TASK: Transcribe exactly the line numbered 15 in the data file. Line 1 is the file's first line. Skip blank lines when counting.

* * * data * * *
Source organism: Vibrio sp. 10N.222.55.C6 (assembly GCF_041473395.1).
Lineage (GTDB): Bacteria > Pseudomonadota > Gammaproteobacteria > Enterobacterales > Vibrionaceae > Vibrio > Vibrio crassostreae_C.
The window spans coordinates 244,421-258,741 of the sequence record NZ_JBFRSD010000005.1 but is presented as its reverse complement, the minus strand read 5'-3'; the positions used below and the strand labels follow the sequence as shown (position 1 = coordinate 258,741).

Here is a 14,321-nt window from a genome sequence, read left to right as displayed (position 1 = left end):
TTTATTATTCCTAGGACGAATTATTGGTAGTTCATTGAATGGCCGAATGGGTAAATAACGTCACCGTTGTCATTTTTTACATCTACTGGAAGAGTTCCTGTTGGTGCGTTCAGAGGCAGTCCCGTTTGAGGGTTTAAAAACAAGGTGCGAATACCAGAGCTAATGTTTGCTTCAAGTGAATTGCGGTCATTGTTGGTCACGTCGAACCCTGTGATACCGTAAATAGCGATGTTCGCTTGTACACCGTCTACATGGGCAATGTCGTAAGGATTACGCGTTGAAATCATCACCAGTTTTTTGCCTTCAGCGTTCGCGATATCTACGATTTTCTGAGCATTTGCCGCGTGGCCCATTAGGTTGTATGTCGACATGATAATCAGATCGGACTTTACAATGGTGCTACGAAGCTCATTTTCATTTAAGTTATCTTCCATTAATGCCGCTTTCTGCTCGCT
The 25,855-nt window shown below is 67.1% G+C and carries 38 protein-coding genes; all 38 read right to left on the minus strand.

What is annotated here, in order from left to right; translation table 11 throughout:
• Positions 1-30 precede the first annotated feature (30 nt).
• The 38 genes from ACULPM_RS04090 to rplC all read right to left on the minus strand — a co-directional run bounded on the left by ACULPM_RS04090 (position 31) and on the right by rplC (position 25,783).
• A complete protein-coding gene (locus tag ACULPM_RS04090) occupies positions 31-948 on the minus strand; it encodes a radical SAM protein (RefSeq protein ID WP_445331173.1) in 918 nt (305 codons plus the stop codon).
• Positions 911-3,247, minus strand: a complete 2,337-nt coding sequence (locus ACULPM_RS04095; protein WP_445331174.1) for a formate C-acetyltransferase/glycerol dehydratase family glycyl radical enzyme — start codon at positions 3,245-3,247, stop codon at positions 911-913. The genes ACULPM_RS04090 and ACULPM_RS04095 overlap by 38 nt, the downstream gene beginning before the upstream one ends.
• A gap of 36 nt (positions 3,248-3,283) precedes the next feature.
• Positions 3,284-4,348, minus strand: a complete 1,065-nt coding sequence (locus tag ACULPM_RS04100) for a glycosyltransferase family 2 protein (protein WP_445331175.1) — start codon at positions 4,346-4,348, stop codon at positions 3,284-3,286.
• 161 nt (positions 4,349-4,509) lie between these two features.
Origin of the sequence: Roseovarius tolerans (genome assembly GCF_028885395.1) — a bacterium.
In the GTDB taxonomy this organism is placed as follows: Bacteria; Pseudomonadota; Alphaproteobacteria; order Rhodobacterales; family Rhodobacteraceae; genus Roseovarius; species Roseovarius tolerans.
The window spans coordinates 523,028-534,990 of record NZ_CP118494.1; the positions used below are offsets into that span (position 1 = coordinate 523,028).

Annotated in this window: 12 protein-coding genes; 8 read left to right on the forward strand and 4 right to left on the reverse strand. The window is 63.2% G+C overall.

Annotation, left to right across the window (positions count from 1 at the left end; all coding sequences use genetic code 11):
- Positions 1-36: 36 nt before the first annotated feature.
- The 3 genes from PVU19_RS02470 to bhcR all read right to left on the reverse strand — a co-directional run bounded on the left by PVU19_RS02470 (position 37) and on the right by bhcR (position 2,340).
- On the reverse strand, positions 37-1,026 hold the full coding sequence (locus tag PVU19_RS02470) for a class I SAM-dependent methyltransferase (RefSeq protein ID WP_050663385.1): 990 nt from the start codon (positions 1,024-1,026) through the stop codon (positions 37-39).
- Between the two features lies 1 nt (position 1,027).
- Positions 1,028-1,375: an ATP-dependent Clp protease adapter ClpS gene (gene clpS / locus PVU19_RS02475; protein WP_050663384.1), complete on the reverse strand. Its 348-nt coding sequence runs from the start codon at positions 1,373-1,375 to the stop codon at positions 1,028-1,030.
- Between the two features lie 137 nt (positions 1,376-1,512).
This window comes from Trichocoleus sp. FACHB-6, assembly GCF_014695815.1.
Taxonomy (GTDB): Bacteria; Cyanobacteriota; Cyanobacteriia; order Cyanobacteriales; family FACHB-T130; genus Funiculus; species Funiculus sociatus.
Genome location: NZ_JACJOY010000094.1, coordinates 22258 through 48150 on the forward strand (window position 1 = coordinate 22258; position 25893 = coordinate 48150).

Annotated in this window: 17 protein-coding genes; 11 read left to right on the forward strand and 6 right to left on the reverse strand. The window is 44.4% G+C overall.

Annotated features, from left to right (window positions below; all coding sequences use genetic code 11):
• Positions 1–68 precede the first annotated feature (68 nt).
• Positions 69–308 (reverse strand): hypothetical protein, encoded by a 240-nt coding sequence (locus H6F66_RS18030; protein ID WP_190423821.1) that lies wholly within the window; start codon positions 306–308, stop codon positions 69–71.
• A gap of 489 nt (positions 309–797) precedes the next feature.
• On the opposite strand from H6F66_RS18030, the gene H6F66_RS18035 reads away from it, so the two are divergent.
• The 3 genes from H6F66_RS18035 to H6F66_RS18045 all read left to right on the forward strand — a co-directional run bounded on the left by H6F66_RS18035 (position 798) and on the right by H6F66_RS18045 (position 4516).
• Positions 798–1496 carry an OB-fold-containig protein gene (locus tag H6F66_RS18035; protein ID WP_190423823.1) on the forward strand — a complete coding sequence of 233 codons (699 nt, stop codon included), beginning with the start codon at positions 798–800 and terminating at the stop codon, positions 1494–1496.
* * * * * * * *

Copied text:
Origin of the sequence: Roseovarius tolerans (genome assembly GCF_028885395.1) — a bacterium.